Thermo-actuated migration in microsystems

This project is done in the framework of the ANR project TRAM. Our partners are IPR-Rennes, LIONS-CEA, LAI-Marseilles and IDA-Jussieu. 
Foam Drainage Control Using Thermocapillary Stress in a Two-Dimensional Microchamber

PhD thesis of Vincent Miralles

in collaboration with Isabelle Cantat IPR-Rennes

We investigate the drainage of a 2D microfoam in a vertical Hele-Shaw cell, and show that the Marangoni stress at the air-water interface generated by a constant temperature gradient applied in situ can be tuned to control the drainage. The temperature gradient is applied in such a way that thermocapillarity and gravity have an antagonistic effect. We characterize the drainage over time by measuring the liquid volume fraction in the cell and find that thermocapillarity can overcome the effect of gravity, effectively draining the foam towards the top of the cell, or exactly compensate it, maintaining the liquid fraction at its initial value over at least 60 s.We quantify these results by solving the mass balance in the cell, and provide insight into the interplay between gravity, thermocapillarity, and capillary pressure governing the drainage dynamics.

The figure aside represents the time evolution of the liquid fraction for varying the applied temperature gradient. At a critical temperature gradient, the gravitational drainage is stopped.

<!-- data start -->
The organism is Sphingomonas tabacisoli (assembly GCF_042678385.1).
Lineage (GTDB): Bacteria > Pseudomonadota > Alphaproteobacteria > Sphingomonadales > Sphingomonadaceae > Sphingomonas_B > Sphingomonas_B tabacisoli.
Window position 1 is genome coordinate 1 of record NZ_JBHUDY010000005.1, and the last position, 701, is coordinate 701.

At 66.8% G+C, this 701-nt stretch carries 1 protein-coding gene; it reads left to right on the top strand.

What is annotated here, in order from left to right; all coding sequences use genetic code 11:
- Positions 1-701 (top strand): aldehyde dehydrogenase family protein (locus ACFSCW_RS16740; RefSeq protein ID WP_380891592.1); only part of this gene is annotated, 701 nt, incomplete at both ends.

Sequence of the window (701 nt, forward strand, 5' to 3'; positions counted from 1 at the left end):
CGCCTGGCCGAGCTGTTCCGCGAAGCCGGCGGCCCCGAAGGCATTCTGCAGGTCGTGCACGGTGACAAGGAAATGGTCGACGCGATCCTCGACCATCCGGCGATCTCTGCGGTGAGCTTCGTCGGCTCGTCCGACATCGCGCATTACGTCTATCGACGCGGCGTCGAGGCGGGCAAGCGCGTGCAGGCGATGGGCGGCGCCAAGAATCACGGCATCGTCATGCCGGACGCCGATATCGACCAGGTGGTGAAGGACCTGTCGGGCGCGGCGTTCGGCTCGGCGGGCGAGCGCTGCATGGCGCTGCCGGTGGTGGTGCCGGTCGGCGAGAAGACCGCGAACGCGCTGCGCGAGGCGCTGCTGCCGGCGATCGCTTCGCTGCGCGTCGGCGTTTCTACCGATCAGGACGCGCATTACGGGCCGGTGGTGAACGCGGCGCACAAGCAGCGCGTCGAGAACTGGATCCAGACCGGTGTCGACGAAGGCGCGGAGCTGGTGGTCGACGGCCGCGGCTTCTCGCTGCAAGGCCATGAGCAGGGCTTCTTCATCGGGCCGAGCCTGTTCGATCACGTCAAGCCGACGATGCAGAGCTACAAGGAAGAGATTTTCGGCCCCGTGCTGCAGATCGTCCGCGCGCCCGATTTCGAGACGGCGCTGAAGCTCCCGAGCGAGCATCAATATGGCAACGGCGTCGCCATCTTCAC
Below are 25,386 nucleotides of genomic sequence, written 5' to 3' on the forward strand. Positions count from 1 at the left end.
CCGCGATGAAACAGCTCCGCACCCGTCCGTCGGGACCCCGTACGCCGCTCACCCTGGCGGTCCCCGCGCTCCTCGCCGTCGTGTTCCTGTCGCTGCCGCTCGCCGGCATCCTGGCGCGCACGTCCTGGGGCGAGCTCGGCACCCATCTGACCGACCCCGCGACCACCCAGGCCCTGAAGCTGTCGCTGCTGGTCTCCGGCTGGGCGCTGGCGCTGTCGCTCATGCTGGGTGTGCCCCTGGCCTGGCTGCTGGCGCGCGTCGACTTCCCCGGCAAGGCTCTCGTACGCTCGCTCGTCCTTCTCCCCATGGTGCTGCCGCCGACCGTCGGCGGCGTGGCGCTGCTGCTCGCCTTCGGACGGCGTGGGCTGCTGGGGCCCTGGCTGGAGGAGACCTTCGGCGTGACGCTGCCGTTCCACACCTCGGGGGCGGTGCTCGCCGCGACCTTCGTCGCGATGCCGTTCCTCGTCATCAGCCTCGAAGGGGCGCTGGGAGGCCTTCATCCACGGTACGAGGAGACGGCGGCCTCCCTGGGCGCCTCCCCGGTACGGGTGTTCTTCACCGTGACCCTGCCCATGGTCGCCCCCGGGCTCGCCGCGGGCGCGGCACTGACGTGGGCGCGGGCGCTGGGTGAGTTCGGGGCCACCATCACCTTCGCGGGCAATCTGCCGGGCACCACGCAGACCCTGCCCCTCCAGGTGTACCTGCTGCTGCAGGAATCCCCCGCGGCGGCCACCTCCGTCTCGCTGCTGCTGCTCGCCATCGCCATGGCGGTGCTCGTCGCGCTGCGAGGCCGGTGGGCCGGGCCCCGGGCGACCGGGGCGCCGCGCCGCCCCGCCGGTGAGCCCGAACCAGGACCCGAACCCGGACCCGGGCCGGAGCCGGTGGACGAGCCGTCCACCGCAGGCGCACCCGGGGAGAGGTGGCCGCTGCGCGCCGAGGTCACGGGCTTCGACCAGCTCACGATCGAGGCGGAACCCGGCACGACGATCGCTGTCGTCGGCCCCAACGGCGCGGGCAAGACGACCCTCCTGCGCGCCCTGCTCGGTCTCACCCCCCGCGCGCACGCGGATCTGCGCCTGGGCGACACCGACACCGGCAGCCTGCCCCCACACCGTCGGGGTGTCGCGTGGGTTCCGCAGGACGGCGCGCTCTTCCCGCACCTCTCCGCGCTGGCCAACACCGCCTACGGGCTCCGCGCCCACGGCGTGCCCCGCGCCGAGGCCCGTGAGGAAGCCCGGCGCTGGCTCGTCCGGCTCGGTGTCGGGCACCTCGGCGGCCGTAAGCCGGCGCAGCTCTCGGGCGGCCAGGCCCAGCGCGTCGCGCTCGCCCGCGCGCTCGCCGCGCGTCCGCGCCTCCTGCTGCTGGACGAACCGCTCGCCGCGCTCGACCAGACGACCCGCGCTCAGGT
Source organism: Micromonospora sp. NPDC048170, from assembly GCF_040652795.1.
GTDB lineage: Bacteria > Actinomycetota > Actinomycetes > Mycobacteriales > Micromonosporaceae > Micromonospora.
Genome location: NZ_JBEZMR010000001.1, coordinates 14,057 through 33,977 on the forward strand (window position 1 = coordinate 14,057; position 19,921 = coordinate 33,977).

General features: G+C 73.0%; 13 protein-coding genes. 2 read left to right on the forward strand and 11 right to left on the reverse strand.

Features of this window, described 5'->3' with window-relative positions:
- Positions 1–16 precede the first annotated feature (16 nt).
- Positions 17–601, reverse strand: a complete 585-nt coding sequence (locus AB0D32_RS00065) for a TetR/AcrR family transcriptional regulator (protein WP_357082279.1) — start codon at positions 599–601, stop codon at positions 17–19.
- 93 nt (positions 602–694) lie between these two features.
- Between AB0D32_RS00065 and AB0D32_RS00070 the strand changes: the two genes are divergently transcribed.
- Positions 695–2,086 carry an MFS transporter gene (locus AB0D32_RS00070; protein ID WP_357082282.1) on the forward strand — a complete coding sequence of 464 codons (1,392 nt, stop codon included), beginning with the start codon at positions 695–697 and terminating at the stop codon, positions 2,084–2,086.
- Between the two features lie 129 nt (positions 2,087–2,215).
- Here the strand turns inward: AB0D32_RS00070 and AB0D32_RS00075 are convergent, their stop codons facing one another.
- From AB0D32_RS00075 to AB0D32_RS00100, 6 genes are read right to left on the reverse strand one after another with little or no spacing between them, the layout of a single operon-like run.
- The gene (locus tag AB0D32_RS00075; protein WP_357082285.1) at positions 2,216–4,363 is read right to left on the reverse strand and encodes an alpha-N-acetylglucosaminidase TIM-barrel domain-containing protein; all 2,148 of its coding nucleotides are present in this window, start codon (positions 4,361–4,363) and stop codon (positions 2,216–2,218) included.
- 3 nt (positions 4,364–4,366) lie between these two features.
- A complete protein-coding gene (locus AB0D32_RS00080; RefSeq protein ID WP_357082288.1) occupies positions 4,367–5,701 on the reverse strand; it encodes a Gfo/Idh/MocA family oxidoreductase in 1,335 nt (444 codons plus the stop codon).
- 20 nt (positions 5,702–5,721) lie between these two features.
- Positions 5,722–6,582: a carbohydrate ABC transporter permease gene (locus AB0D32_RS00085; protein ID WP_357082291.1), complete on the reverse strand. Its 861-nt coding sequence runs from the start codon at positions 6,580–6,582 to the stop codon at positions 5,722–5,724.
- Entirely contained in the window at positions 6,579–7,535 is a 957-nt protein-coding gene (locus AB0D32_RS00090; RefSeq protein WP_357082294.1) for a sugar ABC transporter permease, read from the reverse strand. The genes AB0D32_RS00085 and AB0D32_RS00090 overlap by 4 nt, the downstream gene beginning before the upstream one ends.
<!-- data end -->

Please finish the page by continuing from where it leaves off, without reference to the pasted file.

Miralles et al., Phys. Rev. Lett. 2014

Investigating the role of a poorly soluble surfactant in a thermally driven 2D microfoam 

PhD thesis of Vincent Miralles

in collaboration with Isabelle Cantat IPR-Rennes, E. Rio LPS-Orsay

The foam drainage dynamics is known to be strongly affected by the nature of the surfactants stabilising the liquid/gas interface. In the present work, we consider a 2D microfoam stabilized by both soluble (sodium dodecylsulfate) and poorly soluble (dodecanol) surfactants. The drainage dynamics is driven by a thermocapillary Marangoni stress at the liquid/gas interface and the presence of dodecanol at the interface induces interface stress acting against the applied thermocapillary stress, which slows down the drainage dynamics. We define a damping parameter that we measure as a function of the geometrical characteristics of the foam. We compare it with predictions based on the interface rheological properties of the solution.

Miralles et al., Soft Matter 2016

A versatile technology for droplet-based microfluidics: thermomechanical actuation

PhD thesis of Margaux Kerdraon

PhD thesis of Vincent Miralles and Axel Huerre, internships of Hannah Williams and Bastien Fournié

We report on a versatile technique for microfluidic droplet manipulation that proves effective at every step: from droplet generation to propulsion to sorting, rearrangement or break-up. Non-wetting droplets are thermomechanically actuated in a microfluidic chip using local heating resistors. Controlled temperature variation induces local dilation of the PDMS wall above the resistor, which drives the droplet away from the hot (i.e. constricted) region (B. Selva, I. Cantat and M.-C. Jullien, Phys. Fluids, 2011, 23, 052002). Adapted placing and actuation of such resistors thus allow us to push forward, stop, store and release, or even break up droplets, at the price of low electric power consumption (<150 mW). We believe this technically accessible method to provide a useful tool for droplet microfluidics.

Miralles et al., Lab Chip, 2015





Liquid fraction for different temperature gradients.





Damping factor r as a function of the DOH bulk concentration




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